The pulpit is good 18th century local work. It is polygonal, on turned legs with Jacobean-type panelling, and it seems to have been the upper part of a two-decker. The clerk’s desk has gone and at the foot of the pulpit is the priest’s reading desk.

The pre-Reformation screen, of stone or stone and wood, stood 5 to 7 feet west of the present screen. The absence of a chancel arch in this church indicates a simple pattern of screen, without Doom and canopy. It would have been used for the reading of the Gospel at Mass, or perhaps only for lights: and when at the Reformation, the Rood was destroyed. the Rood-screen often went too.

The Jacobean screen stands on the lowest step of the chancel and has its date – 1634 - on the upper rails. The solid portion is made up of old panelling and it was solid to an inconvenient height: 5ft. 7in. from the nave floor. In 1958 it was brought down to just over 4ft., which allows a better view of the altar. This work, and the carved sheaves of corn on alternate (and modern) balusters were dedicated in memory of a churchwarden: G. H. Cholmeley, of Riversdown. The hanging Rood is the work of Martin Travers in 1938.

The Font

The font stands at the west end of the nave. It is of Hampshire workmanship, not unlike that at Meonstoke and is made of Purbeck marble. It dates from about 1130, and comes from the older Saxon church. The bowl, lined with very ancient lead which overlaps the rim haphazardly, stands on a large central shaft, with smaller shafts at the four corners. On the east side there is thought to be an Agnus Dei between two beasts; on the north, three birds; on the south, two large beasts; on the west, two birds support some carving which cannot be identified. Until the 1906 restoration, the font had ironwork fastenings and a padlock to secure a heavy plain wooden lid. The modern font cover was made by Martin Travers, and the position of the font is much improved by the removal of the gallery at the west end.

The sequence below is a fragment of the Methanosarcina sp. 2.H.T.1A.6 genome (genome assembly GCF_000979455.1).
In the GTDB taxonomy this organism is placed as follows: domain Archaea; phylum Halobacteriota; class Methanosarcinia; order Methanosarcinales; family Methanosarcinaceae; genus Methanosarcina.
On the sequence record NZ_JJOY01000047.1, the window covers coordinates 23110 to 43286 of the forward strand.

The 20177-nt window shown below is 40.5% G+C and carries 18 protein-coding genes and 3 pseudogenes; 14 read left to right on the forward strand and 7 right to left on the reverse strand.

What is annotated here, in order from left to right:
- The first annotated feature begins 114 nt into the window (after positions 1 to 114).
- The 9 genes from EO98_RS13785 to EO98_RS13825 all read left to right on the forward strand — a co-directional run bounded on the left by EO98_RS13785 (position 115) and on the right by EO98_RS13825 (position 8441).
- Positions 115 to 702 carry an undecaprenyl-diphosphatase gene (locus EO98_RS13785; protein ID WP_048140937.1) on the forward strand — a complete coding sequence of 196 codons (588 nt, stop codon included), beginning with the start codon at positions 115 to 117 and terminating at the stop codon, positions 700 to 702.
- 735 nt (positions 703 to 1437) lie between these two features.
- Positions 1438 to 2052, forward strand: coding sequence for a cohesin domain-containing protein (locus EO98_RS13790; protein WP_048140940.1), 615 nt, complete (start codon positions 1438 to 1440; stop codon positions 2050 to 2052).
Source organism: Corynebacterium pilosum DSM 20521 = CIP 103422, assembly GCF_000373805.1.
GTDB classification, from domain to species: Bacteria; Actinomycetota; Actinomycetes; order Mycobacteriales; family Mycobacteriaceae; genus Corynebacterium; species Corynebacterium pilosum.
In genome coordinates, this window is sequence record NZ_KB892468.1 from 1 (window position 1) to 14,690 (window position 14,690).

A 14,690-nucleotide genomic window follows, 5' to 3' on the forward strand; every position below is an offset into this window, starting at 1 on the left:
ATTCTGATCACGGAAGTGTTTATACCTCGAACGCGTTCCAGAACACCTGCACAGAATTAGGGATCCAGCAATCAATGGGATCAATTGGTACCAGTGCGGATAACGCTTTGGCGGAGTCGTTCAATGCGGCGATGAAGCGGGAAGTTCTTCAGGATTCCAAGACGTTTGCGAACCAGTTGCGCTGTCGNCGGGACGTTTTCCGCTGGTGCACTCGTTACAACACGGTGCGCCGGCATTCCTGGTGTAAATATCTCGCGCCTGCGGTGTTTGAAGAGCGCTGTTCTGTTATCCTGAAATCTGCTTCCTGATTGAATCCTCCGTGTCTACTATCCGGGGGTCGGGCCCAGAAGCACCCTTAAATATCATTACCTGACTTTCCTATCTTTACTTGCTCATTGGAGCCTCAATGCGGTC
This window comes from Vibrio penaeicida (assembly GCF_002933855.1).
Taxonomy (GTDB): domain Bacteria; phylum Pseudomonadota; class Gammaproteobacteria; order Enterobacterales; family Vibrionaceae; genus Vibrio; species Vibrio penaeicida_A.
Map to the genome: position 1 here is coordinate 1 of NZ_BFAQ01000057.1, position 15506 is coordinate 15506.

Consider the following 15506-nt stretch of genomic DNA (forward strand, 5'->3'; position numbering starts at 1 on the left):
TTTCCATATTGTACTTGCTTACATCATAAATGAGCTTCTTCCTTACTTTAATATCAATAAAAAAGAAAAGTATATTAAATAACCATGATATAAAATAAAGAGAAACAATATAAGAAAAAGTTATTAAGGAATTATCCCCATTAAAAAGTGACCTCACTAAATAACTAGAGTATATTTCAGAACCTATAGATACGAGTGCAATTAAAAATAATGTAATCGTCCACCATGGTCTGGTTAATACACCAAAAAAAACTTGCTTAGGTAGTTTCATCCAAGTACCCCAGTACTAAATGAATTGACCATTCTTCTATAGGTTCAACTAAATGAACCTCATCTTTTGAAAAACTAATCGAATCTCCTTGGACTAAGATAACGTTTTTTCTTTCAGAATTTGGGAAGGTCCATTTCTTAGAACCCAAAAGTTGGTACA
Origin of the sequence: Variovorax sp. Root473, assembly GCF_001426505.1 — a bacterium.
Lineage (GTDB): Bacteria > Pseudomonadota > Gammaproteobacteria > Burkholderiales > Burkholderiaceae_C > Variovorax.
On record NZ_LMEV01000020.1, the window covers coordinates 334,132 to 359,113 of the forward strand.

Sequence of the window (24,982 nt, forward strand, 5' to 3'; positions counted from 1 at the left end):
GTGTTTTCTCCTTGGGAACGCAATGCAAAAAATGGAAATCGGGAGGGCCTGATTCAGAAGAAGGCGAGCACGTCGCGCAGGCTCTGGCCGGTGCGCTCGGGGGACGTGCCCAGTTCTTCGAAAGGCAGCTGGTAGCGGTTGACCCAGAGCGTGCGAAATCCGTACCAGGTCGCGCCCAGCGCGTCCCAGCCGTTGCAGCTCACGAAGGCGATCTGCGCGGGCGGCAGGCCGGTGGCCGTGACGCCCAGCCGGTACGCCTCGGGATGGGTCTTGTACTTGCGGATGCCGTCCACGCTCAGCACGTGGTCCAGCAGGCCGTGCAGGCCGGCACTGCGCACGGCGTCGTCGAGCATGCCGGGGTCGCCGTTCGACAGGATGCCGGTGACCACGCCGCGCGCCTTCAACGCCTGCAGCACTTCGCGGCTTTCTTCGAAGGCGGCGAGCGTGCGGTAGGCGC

The Roof

The earliest church - of the 7th century - may well have had a roof thatched with river reeds. Then, in Norman times, a tall pointed roof, was likely covered with oak shingles. In 1580, this was removed; the walls of the nave were raised three feet, and a Tudor roof, with painted panels inside and a lead covering, was put up, with a much flatter pitch. In 1752 this was repaired in the renovations undertaken then. Further work had to be done in 1811 and the lead was replaced by slates. In addition a plaster ceiling was erected below the roof beams, at a level which cut two or three feet off the apex of the east window, spoiling the look of the decorated tracery and excluding a certain amount of light. The unfortunate effect of this can be seen in old 1900 photographs, which also show the Victorian triptych (now at the west end of the nave) blocking the lower part of the east window. With no clerestory and no artificial lighting, the church must have seemed very dark to the congregation in the box pews.

The recurring trouble in the roof was largely due to its low pitch which, intended to carry lead, was not sufficient to keep out water when slated. There was no boarding under the slating (counter to the original architects plans) and the battens on which the slates were laid, decayed; to the point that the whole structure was rotten and the vibration caused by singing was, by 1890, thought to be dangerous.

As part of the major 1905 restoration, work was put in hand to replace the roof. The existing slating and the battens of the roof were removed, together with the lath and plaster of the ceiling, and the walls were lowered to their original height: and the underside of the roof was arranged to form an open roof below new boarding and tiles.